STAFF REPORTER FRENCH immunologist and 1980 Nobel prize winner Jean Dausset who died in Palma on Saturday at the age of 92, was buried in Soller yesterday. Alfonso Ballesteros, president of the Royal Academy of Medicine in the Balearics and one of Dausset's personal doctors, said yesterday that the immunologist, famous for his work on organ transplants, had always wanted to be buried in the municipality.

Dausset, he explained, had been buried in a tomb ceded by Pedro Serra, owner of the newspaper group which publishes The Majorca Daily Bulletin, with whom the scientist had enjoyed a great friendship. Yesterday morning, Dausset's family opened a chapel for people to pay their last respects at the morgue of Son Valenti in Palma. Several local dignitaries attended the funeral including Central Government delegate in the Balearics, Ramon Socias.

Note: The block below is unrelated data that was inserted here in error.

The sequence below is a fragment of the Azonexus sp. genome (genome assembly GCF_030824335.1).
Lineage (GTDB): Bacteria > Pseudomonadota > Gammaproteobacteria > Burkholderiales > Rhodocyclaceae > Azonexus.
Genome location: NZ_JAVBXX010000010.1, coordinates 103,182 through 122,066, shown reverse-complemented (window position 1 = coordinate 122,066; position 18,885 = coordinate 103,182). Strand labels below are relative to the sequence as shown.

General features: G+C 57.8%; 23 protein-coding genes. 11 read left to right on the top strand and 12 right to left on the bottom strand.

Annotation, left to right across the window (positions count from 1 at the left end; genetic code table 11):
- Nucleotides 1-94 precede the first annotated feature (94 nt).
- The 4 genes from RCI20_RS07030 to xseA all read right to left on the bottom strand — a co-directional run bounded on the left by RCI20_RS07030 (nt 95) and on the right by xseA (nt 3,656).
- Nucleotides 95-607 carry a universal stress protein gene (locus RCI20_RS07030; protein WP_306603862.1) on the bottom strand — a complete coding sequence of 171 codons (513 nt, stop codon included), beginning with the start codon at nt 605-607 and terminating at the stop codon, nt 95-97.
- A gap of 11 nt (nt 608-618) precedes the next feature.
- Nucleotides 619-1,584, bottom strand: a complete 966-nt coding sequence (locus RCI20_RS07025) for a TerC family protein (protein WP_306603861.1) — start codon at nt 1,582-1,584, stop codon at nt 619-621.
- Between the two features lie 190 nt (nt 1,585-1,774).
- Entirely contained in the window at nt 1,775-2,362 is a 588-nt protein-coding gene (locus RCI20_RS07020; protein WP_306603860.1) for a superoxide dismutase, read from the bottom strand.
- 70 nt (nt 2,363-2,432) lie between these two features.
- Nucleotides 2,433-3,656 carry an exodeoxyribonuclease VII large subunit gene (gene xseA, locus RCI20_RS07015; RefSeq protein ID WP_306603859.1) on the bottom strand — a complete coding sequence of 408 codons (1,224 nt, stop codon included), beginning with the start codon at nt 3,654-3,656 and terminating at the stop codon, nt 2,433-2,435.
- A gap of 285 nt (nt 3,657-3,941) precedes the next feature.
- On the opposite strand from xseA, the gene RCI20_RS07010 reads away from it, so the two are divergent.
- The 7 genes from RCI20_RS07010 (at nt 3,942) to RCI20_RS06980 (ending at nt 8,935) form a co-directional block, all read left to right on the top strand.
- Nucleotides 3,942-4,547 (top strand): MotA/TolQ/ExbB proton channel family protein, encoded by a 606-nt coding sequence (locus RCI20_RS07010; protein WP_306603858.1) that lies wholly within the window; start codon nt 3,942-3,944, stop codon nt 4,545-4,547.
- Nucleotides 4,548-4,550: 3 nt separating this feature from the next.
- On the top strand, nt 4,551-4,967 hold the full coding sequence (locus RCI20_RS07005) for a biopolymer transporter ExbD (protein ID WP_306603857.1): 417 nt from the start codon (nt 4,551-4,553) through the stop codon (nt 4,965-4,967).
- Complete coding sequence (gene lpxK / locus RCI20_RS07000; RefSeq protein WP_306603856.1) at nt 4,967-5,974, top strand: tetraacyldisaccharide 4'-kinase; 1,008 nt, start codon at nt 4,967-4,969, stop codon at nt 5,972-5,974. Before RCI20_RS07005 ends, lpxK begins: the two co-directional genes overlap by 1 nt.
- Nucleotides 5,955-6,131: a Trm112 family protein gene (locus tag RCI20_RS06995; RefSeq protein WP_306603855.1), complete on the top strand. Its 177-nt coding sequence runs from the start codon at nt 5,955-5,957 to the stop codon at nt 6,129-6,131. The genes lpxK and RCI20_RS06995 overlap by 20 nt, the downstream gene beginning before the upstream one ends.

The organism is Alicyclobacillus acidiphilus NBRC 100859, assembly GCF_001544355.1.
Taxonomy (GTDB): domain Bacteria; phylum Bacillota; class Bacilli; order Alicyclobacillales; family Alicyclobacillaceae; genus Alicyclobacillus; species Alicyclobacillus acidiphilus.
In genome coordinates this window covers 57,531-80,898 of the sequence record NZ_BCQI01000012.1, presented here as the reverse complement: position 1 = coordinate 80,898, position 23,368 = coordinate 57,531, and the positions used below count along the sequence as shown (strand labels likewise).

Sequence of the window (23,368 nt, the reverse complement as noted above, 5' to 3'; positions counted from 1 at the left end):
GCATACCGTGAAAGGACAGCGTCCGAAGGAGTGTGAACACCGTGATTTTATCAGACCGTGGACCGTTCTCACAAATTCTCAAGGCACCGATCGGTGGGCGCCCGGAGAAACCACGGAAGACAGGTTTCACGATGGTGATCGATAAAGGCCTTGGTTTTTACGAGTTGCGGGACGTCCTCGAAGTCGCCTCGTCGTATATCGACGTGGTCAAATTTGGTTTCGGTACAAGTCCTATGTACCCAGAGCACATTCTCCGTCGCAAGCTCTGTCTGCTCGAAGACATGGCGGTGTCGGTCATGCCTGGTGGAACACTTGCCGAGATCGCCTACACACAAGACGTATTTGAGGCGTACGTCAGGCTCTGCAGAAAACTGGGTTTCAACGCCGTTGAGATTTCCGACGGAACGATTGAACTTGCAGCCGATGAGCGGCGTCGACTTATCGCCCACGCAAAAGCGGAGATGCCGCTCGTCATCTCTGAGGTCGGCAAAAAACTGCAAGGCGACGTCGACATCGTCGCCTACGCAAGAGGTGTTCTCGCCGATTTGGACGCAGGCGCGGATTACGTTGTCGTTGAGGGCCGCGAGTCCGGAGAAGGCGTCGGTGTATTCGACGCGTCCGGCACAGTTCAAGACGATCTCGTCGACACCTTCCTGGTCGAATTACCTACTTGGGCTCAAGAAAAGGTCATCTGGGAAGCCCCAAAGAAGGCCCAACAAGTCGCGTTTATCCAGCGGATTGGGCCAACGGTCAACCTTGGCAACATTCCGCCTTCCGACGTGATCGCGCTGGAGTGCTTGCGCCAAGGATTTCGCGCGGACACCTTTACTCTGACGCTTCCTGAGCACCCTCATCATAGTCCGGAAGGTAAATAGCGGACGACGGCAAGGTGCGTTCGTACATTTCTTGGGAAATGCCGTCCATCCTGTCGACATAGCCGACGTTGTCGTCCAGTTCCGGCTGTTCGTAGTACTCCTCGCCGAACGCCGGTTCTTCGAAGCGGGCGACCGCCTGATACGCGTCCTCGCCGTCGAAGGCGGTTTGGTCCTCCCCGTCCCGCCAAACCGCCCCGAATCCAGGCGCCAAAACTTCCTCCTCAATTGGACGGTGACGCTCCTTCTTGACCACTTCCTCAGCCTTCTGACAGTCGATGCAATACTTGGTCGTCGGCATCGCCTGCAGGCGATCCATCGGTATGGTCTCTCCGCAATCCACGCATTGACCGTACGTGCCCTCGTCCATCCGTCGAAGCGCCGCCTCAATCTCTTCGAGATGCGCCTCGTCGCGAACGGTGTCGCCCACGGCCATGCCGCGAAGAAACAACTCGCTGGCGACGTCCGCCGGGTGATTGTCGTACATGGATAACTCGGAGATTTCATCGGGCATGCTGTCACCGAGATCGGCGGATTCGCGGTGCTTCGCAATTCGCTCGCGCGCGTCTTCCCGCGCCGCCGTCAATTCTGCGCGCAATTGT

Also present was Argentinian scientist Ezgardo Carosella who furthered the pioneering work of Dausset on gene compatibility, lowering the chances of a body rejecting the organ it receives from a donor.

Dausset had first qualified as a doctor at university in Paris and following the second world war, he had spearheaded a revolution in basic hospital care which launched France as a leading light in medical research during the second half of the 20th century.

Ballesteros pointed out in his address that Dausset had acquired a home in Palma five years ago which became a principal residence.
He had, however, been coming to Majorca for twenty years to spend the summer months. Dausset had apparently integrated perfectly in the medical and academic world of the Balearics and had been awarded an honorary doctorate by the University in 2005. In 2003 he had been made an adoptive son of the town of Soller.